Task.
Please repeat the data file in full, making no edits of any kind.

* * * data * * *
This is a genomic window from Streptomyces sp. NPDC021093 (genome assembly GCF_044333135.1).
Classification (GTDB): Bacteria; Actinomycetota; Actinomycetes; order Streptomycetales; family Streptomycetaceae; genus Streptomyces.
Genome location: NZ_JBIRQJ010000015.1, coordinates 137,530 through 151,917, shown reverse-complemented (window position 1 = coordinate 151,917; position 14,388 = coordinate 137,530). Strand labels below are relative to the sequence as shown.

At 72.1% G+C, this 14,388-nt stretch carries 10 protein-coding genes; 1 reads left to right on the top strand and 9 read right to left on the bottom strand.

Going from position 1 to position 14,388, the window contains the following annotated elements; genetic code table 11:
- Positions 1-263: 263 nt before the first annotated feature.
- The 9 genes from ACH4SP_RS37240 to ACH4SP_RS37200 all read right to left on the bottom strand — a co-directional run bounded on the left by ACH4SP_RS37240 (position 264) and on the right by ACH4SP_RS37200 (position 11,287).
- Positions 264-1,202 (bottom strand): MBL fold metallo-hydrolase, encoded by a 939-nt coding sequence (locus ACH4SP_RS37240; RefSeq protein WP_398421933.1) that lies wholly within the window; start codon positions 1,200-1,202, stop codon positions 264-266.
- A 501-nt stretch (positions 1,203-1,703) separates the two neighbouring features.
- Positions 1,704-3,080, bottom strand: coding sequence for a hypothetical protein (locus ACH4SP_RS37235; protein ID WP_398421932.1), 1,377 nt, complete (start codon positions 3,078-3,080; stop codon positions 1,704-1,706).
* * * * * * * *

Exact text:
This is a genomic window from Streptomyces sp. NPDC021093 (genome assembly GCF_044333135.1).
Classification (GTDB): Bacteria; Actinomycetota; Actinomycetes; order Streptomycetales; family Streptomycetaceae; genus Streptomyces.
Genome location: NZ_JBIRQJ010000015.1, coordinates 137,530 through 151,917, shown reverse-complemented (window position 1 = coordinate 151,917; position 14,388 = coordinate 137,530). Strand labels below are relative to the sequence as shown.

At 72.1% G+C, this 14,388-nt stretch carries 10 protein-coding genes; 1 reads left to right on the top strand and 9 read right to left on the bottom strand.

Going from position 1 to position 14,388, the window contains the following annotated elements; genetic code table 11:
- Positions 1-263: 263 nt before the first annotated feature.
- The 9 genes from ACH4SP_RS37240 to ACH4SP_RS37200 all read right to left on the bottom strand — a co-directional run bounded on the left by ACH4SP_RS37240 (position 264) and on the right by ACH4SP_RS37200 (position 11,287).
- Positions 264-1,202 (bottom strand): MBL fold metallo-hydrolase, encoded by a 939-nt coding sequence (locus ACH4SP_RS37240; RefSeq protein WP_398421933.1) that lies wholly within the window; start codon positions 1,200-1,202, stop codon positions 264-266.
- A 501-nt stretch (positions 1,203-1,703) separates the two neighbouring features.
- Positions 1,704-3,080, bottom strand: coding sequence for a hypothetical protein (locus ACH4SP_RS37235; protein ID WP_398421932.1), 1,377 nt, complete (start codon positions 3,078-3,080; stop codon positions 1,704-1,706).